Federal agencies led all other sectors in the Online Trust Alliance’s annual audit of websites for consumer protection, data security and privacy practices.
A subsidiary of the global nonprofit Internet Society, OTA analyzed more than 1,200 mostly consumer-facing websites and found federal agencies’ most improved with 91 percent making its honor roll. The average for all sectors was 70 percent qualification, the highest proportion in the audit’s 10-year history driven by improvements in email authentication and session encryption.
On the flip side, privacy statements improved little with most organizations scoring below 50 percent — often due to undefined data sharing with third parties.
“Looking forward, there are many opportunities for organizations to limit the impact of massive data breaches and stop questionable data collection and tracking practices,” reads OTA’s report. “Many site owners now prevent users from using known breached username/password pairs and are implementing multi-factor authentication to limit the impact of breached passwords. Similar capabilities are also being incorporated into browsers.”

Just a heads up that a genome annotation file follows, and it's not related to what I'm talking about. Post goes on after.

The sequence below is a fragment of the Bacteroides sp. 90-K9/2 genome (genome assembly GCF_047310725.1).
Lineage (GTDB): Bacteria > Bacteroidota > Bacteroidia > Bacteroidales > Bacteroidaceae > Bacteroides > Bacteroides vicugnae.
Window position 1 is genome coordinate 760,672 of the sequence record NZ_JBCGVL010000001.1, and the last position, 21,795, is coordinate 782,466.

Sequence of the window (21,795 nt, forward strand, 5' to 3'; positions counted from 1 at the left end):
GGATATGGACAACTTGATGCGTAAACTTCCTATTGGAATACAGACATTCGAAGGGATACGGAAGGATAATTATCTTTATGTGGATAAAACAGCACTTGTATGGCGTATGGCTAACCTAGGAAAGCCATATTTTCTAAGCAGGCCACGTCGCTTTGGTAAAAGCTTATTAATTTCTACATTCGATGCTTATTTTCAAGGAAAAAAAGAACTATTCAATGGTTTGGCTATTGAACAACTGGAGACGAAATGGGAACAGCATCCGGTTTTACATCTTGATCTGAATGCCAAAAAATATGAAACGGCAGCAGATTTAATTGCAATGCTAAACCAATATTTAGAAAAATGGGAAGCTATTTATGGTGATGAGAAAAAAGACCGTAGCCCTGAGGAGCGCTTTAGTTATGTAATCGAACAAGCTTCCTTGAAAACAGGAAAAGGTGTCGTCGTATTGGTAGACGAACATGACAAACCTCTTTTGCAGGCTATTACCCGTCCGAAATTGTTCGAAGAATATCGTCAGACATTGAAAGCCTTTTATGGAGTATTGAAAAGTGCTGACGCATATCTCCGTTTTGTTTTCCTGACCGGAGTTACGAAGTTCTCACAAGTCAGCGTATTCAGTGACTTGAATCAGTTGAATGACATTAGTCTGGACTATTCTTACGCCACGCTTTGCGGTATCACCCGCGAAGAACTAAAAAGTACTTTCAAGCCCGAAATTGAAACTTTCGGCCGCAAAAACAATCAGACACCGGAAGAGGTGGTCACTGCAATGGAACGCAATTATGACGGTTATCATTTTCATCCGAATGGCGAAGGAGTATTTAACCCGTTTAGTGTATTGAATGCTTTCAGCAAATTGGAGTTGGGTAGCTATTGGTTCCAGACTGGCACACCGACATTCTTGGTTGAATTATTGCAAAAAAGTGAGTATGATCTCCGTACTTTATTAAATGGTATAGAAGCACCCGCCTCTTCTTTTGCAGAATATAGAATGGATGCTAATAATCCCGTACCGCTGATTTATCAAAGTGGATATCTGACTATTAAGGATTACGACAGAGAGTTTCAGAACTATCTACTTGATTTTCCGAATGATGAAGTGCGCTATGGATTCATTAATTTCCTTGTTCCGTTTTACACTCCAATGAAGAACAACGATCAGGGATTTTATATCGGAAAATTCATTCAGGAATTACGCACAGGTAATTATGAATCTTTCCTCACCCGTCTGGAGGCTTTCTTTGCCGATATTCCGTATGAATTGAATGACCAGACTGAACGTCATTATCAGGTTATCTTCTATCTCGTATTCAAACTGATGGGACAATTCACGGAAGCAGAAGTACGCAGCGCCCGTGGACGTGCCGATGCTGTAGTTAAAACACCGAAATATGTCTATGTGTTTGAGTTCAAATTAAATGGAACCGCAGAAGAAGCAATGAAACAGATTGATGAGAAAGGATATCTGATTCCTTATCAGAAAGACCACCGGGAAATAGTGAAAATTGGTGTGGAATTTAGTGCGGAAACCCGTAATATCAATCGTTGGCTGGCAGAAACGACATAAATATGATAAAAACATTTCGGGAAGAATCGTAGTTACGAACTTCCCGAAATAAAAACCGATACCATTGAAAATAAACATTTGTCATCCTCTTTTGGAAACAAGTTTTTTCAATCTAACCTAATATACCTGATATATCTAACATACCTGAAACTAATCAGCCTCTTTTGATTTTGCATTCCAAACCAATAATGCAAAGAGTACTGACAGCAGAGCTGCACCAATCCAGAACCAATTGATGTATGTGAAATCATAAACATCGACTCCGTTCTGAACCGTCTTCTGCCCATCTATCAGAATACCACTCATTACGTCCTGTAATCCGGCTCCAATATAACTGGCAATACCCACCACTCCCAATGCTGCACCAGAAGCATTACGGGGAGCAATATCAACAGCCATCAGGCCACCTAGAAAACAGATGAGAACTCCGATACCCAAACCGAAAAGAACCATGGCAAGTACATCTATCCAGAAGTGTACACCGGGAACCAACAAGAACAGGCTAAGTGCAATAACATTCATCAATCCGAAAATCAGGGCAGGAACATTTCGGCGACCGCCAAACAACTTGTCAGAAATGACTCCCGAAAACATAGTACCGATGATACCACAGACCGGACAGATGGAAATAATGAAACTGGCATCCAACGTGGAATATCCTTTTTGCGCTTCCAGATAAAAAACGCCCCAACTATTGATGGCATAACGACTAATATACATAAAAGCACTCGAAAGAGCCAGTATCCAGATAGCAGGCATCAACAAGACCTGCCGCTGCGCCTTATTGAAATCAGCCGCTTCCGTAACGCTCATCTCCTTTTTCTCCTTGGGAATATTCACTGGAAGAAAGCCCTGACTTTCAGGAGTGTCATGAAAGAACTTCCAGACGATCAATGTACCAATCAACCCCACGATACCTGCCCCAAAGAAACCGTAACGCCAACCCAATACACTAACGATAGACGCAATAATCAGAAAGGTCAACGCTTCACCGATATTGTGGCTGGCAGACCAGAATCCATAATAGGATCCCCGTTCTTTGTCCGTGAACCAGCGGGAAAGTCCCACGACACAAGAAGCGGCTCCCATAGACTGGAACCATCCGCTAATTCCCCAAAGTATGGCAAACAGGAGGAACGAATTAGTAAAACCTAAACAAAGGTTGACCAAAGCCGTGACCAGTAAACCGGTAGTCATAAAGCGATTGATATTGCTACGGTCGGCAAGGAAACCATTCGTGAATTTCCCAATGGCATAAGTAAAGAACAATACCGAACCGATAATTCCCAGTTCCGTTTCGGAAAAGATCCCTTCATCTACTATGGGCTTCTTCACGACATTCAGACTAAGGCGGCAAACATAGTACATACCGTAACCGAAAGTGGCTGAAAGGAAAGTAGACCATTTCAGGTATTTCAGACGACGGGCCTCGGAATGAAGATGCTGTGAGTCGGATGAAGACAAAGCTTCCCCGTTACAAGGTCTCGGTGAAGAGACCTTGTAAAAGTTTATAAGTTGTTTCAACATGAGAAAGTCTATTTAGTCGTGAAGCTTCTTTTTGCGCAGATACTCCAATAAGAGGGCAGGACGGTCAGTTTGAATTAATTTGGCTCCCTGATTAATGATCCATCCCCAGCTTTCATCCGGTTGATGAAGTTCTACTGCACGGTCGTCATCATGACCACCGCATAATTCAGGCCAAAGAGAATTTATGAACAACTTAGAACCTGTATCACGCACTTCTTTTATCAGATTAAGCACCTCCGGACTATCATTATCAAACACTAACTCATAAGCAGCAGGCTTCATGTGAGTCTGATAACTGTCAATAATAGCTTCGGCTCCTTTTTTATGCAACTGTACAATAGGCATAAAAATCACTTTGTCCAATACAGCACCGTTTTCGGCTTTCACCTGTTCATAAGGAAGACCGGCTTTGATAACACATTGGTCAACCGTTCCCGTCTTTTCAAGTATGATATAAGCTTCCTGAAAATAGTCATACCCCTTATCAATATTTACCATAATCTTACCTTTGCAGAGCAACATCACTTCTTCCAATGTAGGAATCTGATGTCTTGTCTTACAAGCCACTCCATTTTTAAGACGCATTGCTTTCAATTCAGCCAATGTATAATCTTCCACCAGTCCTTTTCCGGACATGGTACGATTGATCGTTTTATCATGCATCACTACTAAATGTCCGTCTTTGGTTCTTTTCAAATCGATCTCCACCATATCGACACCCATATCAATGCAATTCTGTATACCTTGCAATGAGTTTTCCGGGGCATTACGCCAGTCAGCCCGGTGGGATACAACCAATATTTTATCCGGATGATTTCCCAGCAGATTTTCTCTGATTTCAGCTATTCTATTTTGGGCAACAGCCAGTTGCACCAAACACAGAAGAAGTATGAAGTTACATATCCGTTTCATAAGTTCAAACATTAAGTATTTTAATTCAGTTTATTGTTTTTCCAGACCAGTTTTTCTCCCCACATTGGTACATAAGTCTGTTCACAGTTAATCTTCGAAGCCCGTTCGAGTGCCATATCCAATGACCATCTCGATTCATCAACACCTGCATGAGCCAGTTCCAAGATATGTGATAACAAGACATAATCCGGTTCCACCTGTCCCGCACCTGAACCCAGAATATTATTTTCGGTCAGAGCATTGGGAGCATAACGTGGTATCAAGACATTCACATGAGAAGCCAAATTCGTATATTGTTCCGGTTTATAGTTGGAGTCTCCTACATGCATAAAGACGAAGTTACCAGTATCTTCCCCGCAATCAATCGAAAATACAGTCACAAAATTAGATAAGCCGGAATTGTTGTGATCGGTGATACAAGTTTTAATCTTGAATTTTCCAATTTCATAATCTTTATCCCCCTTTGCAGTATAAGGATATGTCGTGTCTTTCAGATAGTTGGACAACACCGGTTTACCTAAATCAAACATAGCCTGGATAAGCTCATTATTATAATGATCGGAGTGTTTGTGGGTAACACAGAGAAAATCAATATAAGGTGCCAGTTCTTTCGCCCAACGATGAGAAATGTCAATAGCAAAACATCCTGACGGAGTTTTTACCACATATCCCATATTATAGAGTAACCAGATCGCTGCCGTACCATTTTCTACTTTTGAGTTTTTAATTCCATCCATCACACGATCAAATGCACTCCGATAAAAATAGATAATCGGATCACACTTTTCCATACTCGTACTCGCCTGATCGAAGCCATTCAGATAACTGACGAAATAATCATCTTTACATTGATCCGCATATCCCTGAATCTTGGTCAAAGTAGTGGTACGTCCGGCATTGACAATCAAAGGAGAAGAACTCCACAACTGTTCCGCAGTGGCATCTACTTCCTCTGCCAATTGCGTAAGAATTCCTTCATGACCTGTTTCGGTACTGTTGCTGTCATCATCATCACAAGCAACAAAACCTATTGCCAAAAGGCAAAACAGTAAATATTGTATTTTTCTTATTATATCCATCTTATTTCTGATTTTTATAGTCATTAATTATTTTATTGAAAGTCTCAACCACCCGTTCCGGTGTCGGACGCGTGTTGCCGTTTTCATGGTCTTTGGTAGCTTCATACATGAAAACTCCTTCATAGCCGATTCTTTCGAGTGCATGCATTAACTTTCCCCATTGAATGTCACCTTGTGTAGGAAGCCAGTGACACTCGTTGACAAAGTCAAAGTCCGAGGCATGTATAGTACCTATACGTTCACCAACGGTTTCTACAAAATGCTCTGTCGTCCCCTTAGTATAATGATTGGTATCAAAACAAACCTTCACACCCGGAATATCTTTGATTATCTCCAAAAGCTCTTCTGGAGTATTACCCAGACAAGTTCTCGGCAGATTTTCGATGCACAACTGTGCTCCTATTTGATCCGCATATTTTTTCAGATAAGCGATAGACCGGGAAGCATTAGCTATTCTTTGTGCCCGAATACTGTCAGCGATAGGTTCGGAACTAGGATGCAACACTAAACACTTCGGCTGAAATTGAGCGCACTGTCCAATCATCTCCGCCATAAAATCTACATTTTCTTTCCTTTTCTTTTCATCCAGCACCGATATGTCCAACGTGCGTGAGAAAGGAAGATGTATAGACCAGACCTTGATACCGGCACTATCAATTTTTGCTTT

Most browsers also now incorporate ad and tracker blocking of some kind, filling a void left by many sites, according to the report.
Among federal agencies, the Federal Emergency Management Agency’s website received the top score for the sector and was among 11 other agencies whose sites placed in OPA’s top 50: the Department of Agriculture’s Food Safety and Inspection Service site; the Department of Health and Human Services’ Medicare and Healthcare.gov sites; the Department of Treasury; Federal Communications Commission; Federal Trade Commission; General Services Administration; National Oceanic and Atmospheric Administration; Office of Personnel Management; Securities and Exchange Commission; and U.S. Coast Guard.
For the third year running, federal sites’ security scores led all other sectors. The federal sector led in internet protocol version 6 adoption at 46 percent of sites.
But federal agencies and internet service providers were least likely to articulate what data they collect on their sites and why at 90 percent, and only 38 percent of federal sites included a way to contact the agencies’ data protection officers.